Last week I had the honour of being a panelist on a webinar about publishing values in 2020. I listened to the various publishers, both big and small, in the UK and abroad talk about the challenges and opportunities brought by the Black Lives Matter movement and the pandemic. Everyone is talking about diversity, how to increase it not only on book shelves but also inside the offices of talent agencies, publishing houses and retailers. There was a sense of urgency and a genuine desire to increase the representation of Afro-Caribbean talent, both in print, online and on their payrolls.
I left the Zoom feeling confused. In principle all of this is good news. Black Lives Matter has resonated in the national conversation. Booksellers are promoting books about the politics of race, there are memoirs and novels about growing up black in Britain. There are articles, essays, twitters exposing the everyday racism in our society. I am grateful for all the activists and thinkers willing to make their voices heard. An honest expose of the walls protecting white privilege from the rest of us was long overdue.
Where do we go from here?
The defining struggle of my life has been for my humanity. I have walked away from jobs, friendships, even a marriage because I felt less than. I’ve endured loneliness and despair but I cannot accept a life shrunken to being a political entity, a token, a label, a statement, a charity case. I have never thought of myself as a representative of my race or gender because we black women are not a lumpen group of grievances but human beings. I’m a writer interested in the human condition and yes, my experience of life in this corner of the planet is coloured by my skin, but my dreams are not. The purpose of literature, of storytelling is to find the universal, to help each one of us feel less alone in our journey, connected in our capacity to love, and for joy.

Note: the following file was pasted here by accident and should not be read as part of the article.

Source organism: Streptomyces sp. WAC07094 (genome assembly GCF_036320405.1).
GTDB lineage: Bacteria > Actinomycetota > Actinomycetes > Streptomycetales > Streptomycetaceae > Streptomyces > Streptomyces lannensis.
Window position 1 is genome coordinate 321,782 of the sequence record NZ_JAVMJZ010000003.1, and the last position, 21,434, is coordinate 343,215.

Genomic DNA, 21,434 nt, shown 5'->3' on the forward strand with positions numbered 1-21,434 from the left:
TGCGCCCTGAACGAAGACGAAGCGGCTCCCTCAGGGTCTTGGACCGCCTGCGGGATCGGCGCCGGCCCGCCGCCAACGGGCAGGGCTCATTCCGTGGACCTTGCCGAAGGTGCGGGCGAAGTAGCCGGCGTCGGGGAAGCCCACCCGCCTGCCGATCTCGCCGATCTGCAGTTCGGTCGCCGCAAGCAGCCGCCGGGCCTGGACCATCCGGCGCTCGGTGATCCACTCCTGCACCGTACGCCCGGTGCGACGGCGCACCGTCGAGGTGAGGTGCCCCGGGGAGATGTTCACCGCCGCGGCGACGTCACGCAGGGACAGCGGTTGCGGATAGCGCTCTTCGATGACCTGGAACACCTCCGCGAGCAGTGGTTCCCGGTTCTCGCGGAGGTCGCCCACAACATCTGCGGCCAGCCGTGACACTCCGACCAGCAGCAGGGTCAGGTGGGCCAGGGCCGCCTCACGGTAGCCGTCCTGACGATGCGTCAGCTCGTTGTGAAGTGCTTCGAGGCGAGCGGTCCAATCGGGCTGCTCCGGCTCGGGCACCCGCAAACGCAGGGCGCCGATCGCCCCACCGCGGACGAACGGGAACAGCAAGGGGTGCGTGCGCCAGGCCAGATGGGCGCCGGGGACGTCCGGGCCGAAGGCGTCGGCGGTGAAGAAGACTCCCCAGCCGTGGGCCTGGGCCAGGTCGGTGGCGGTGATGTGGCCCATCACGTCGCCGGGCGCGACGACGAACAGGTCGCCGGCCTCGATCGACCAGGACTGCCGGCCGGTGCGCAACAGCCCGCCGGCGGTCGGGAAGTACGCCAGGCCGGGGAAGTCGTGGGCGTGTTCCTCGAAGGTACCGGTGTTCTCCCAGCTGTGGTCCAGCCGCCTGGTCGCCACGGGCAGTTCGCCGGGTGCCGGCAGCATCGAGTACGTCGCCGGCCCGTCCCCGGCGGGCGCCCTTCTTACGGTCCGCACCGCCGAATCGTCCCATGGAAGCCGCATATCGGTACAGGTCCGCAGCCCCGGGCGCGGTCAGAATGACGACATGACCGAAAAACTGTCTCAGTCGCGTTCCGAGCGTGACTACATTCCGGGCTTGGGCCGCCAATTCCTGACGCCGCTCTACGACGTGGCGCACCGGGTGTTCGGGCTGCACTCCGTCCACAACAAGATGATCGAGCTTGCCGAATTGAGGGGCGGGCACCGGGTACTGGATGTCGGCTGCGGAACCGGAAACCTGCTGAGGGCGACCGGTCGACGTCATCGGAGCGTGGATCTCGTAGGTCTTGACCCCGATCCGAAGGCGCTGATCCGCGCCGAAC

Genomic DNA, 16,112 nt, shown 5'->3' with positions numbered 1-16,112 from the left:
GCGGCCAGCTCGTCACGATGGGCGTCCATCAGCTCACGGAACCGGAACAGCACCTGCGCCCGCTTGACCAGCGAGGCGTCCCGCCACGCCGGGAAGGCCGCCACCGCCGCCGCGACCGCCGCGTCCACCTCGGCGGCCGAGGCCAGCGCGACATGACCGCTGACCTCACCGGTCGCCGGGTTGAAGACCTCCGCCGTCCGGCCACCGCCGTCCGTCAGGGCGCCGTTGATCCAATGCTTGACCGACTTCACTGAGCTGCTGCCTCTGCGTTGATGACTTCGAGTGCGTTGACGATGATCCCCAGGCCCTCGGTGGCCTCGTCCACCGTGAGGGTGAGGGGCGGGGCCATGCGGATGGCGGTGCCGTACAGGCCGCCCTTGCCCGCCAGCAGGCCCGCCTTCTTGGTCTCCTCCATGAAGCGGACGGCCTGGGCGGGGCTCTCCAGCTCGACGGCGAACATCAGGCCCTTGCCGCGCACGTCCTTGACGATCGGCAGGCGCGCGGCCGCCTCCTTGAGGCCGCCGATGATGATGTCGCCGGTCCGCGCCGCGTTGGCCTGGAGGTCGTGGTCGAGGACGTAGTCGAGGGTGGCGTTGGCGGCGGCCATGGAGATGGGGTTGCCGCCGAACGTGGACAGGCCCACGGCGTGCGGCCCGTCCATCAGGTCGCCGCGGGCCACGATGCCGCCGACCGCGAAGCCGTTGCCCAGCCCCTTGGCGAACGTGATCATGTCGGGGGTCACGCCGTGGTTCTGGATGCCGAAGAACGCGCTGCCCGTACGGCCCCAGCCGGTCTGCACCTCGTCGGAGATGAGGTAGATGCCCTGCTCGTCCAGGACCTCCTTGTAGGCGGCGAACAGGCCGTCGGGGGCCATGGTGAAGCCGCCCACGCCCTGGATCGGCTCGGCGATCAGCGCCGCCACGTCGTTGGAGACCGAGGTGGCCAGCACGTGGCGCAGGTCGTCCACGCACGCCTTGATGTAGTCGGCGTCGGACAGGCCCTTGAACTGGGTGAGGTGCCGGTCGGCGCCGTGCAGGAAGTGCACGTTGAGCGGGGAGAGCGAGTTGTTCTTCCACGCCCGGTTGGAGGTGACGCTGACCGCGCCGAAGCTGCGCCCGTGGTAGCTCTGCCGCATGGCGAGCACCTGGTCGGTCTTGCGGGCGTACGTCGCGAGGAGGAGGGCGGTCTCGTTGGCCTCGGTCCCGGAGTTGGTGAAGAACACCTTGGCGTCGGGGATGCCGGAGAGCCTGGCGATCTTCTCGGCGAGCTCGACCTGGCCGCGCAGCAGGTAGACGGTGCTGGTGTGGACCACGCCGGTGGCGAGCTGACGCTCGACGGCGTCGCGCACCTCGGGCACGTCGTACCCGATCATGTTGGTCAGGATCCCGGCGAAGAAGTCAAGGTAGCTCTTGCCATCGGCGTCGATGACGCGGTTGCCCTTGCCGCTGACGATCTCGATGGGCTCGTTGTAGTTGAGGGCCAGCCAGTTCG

What we need are not 'black' books but stories about love and loss and exile and bondage, of families and tragedies and triumphs and new homes; books that tell the real story of how we ended up walking the streets of British cities and how the black story is inextricably linked to the white one.
There’s only one place to go from here - and it is not to revised quotas and superficial outrage. It is to a place where we have learned to accept our common humanity. Only then we will really be equal.
Isabelle Dupuy's novel Living the Dream is set in London, her home now. PUblished by Jacaranda Books, it is available in hardback and Kindle. She is working on her next novel, set in Haiti. You can find her on Twitter at @authorisabelled.